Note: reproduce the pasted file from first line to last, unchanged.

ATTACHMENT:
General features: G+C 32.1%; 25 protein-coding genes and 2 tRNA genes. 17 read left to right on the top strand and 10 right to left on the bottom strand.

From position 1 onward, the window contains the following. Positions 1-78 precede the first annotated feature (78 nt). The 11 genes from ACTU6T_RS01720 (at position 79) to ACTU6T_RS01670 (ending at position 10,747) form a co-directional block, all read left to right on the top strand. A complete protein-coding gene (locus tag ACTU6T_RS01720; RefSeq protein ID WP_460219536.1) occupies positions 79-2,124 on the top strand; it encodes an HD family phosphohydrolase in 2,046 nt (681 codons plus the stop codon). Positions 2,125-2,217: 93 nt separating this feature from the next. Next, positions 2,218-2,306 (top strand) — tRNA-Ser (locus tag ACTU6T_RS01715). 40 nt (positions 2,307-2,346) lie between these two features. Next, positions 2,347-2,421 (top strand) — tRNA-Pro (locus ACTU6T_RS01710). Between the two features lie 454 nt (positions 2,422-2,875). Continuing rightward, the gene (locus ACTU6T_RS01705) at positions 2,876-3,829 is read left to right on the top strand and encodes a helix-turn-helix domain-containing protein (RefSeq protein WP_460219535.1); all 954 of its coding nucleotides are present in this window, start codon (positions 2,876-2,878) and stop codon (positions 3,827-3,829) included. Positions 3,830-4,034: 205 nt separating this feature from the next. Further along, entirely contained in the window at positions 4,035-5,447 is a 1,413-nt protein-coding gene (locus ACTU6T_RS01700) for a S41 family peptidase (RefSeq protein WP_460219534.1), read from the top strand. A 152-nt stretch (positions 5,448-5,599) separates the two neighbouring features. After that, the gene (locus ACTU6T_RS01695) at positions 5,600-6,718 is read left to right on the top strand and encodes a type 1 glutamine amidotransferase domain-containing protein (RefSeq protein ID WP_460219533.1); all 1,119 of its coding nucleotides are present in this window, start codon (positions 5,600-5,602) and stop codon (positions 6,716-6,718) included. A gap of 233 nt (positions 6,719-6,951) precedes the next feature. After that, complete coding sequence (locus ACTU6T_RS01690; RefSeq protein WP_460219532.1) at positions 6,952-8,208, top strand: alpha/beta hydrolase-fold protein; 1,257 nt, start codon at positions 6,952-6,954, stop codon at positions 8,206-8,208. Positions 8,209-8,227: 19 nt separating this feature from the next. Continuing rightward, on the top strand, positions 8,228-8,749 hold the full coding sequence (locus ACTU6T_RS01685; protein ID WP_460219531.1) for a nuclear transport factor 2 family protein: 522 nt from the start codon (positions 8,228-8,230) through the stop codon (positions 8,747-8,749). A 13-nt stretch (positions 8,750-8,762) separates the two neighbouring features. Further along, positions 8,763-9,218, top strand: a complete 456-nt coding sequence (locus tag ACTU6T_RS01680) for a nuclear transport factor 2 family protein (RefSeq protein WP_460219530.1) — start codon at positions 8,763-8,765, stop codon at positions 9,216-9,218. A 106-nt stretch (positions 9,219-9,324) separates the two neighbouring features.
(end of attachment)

General features: G+C 32.1%; 25 protein-coding genes and 2 tRNA genes. 17 read left to right on the top strand and 10 right to left on the bottom strand.

From position 1 onward, the window contains the following. Positions 1-78 precede the first annotated feature (78 nt). The 11 genes from ACTU6T_RS01720 (at position 79) to ACTU6T_RS01670 (ending at position 10,747) form a co-directional block, all read left to right on the top strand. A complete protein-coding gene (locus tag ACTU6T_RS01720; RefSeq protein ID WP_460219536.1) occupies positions 79-2,124 on the top strand; it encodes an HD family phosphohydrolase in 2,046 nt (681 codons plus the stop codon). Positions 2,125-2,217: 93 nt separating this feature from the next. Next, positions 2,218-2,306 (top strand) — tRNA-Ser (locus tag ACTU6T_RS01715). 40 nt (positions 2,307-2,346) lie between these two features. Next, positions 2,347-2,421 (top strand) — tRNA-Pro (locus ACTU6T_RS01710). Between the two features lie 454 nt (positions 2,422-2,875). Continuing rightward, the gene (locus ACTU6T_RS01705) at positions 2,876-3,829 is read left to right on the top strand and encodes a helix-turn-helix domain-containing protein (RefSeq protein WP_460219535.1); all 954 of its coding nucleotides are present in this window, start codon (positions 2,876-2,878) and stop codon (positions 3,827-3,829) included. Positions 3,830-4,034: 205 nt separating this feature from the next. Further along, entirely contained in the window at positions 4,035-5,447 is a 1,413-nt protein-coding gene (locus ACTU6T_RS01700) for a S41 family peptidase (RefSeq protein WP_460219534.1), read from the top strand. A 152-nt stretch (positions 5,448-5,599) separates the two neighbouring features. After that, the gene (locus ACTU6T_RS01695) at positions 5,600-6,718 is read left to right on the top strand and encodes a type 1 glutamine amidotransferase domain-containing protein (RefSeq protein ID WP_460219533.1); all 1,119 of its coding nucleotides are present in this window, start codon (positions 5,600-5,602) and stop codon (positions 6,716-6,718) included. A gap of 233 nt (positions 6,719-6,951) precedes the next feature. After that, complete coding sequence (locus ACTU6T_RS01690; RefSeq protein WP_460219532.1) at positions 6,952-8,208, top strand: alpha/beta hydrolase-fold protein; 1,257 nt, start codon at positions 6,952-6,954, stop codon at positions 8,206-8,208. Positions 8,209-8,227: 19 nt separating this feature from the next. Continuing rightward, on the top strand, positions 8,228-8,749 hold the full coding sequence (locus ACTU6T_RS01685; protein ID WP_460219531.1) for a nuclear transport factor 2 family protein: 522 nt from the start codon (positions 8,228-8,230) through the stop codon (positions 8,747-8,749). A 13-nt stretch (positions 8,750-8,762) separates the two neighbouring features. Further along, positions 8,763-9,218, top strand: a complete 456-nt coding sequence (locus tag ACTU6T_RS01680) for a nuclear transport factor 2 family protein (RefSeq protein WP_460219530.1) — start codon at positions 8,763-8,765, stop codon at positions 9,216-9,218. A 106-nt stretch (positions 9,219-9,324) separates the two neighbouring features.